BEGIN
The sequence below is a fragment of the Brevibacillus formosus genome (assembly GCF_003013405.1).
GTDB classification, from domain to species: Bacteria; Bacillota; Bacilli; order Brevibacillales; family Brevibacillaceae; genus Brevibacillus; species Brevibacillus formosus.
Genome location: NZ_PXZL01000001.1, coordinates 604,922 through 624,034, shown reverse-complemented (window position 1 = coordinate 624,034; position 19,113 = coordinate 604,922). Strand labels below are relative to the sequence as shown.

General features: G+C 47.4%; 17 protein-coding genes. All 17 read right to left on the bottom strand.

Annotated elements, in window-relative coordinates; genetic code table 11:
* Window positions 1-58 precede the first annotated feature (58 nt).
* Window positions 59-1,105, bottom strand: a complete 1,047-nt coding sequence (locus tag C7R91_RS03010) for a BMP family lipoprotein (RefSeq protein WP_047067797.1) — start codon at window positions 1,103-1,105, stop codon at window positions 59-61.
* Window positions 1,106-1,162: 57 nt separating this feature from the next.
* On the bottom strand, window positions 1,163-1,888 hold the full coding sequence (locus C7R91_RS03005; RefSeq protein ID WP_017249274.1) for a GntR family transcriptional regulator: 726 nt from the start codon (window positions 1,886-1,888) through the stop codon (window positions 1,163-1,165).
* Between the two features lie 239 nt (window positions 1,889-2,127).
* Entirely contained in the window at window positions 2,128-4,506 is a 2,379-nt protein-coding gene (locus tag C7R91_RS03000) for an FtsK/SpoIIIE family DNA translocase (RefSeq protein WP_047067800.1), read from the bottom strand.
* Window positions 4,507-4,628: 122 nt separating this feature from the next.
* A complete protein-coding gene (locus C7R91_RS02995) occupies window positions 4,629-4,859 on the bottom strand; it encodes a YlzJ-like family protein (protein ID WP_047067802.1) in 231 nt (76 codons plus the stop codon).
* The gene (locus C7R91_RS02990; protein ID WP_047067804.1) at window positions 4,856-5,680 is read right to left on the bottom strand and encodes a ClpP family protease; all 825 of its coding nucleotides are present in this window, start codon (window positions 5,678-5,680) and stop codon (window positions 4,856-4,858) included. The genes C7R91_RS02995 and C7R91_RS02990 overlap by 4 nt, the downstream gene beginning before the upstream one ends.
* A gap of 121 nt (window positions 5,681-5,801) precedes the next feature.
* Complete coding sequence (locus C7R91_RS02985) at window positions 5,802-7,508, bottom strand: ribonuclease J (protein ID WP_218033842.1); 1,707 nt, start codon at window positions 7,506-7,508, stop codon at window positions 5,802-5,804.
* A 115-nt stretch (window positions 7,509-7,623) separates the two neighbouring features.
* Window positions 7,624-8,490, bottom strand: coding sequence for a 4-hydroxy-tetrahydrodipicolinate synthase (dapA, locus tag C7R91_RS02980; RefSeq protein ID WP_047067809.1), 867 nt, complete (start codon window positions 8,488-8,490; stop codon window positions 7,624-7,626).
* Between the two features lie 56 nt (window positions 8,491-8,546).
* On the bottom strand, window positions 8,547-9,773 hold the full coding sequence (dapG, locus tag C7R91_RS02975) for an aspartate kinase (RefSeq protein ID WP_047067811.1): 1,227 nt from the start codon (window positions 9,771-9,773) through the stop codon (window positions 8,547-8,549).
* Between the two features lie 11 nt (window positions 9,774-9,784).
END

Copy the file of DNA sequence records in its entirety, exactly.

The sequence below is a fragment of the Brevibacillus formosus genome (assembly GCF_003013405.1).
GTDB classification, from domain to species: Bacteria; Bacillota; Bacilli; order Brevibacillales; family Brevibacillaceae; genus Brevibacillus; species Brevibacillus formosus.
Genome location: NZ_PXZL01000001.1, coordinates 604,922 through 624,034, shown reverse-complemented (window position 1 = coordinate 624,034; position 19,113 = coordinate 604,922). Strand labels below are relative to the sequence as shown.

General features: G+C 47.4%; 17 protein-coding genes. All 17 read right to left on the bottom strand.

Annotated elements, in window-relative coordinates; genetic code table 11:
* Window positions 1-58 precede the first annotated feature (58 nt).
* Window positions 59-1,105, bottom strand: a complete 1,047-nt coding sequence (locus tag C7R91_RS03010) for a BMP family lipoprotein (RefSeq protein WP_047067797.1) — start codon at window positions 1,103-1,105, stop codon at window positions 59-61.
* Window positions 1,106-1,162: 57 nt separating this feature from the next.
* On the bottom strand, window positions 1,163-1,888 hold the full coding sequence (locus C7R91_RS03005; RefSeq protein ID WP_017249274.1) for a GntR family transcriptional regulator: 726 nt from the start codon (window positions 1,886-1,888) through the stop codon (window positions 1,163-1,165).
* Between the two features lie 239 nt (window positions 1,889-2,127).
* Entirely contained in the window at window positions 2,128-4,506 is a 2,379-nt protein-coding gene (locus tag C7R91_RS03000) for an FtsK/SpoIIIE family DNA translocase (RefSeq protein WP_047067800.1), read from the bottom strand.
* Window positions 4,507-4,628: 122 nt separating this feature from the next.
* A complete protein-coding gene (locus C7R91_RS02995) occupies window positions 4,629-4,859 on the bottom strand; it encodes a YlzJ-like family protein (protein ID WP_047067802.1) in 231 nt (76 codons plus the stop codon).
* The gene (locus C7R91_RS02990; protein ID WP_047067804.1) at window positions 4,856-5,680 is read right to left on the bottom strand and encodes a ClpP family protease; all 825 of its coding nucleotides are present in this window, start codon (window positions 5,678-5,680) and stop codon (window positions 4,856-4,858) included. The genes C7R91_RS02995 and C7R91_RS02990 overlap by 4 nt, the downstream gene beginning before the upstream one ends.
* A gap of 121 nt (window positions 5,681-5,801) precedes the next feature.
* Complete coding sequence (locus C7R91_RS02985) at window positions 5,802-7,508, bottom strand: ribonuclease J (protein ID WP_218033842.1); 1,707 nt, start codon at window positions 7,506-7,508, stop codon at window positions 5,802-5,804.
* A 115-nt stretch (window positions 7,509-7,623) separates the two neighbouring features.
* Window positions 7,624-8,490, bottom strand: coding sequence for a 4-hydroxy-tetrahydrodipicolinate synthase (dapA, locus tag C7R91_RS02980; RefSeq protein ID WP_047067809.1), 867 nt, complete (start codon window positions 8,488-8,490; stop codon window positions 7,624-7,626).
* Between the two features lie 56 nt (window positions 8,491-8,546).
* On the bottom strand, window positions 8,547-9,773 hold the full coding sequence (dapG, locus tag C7R91_RS02975) for an aspartate kinase (RefSeq protein ID WP_047067811.1): 1,227 nt from the start codon (window positions 9,771-9,773) through the stop codon (window positions 8,547-8,549).
* Between the two features lie 11 nt (window positions 9,774-9,784).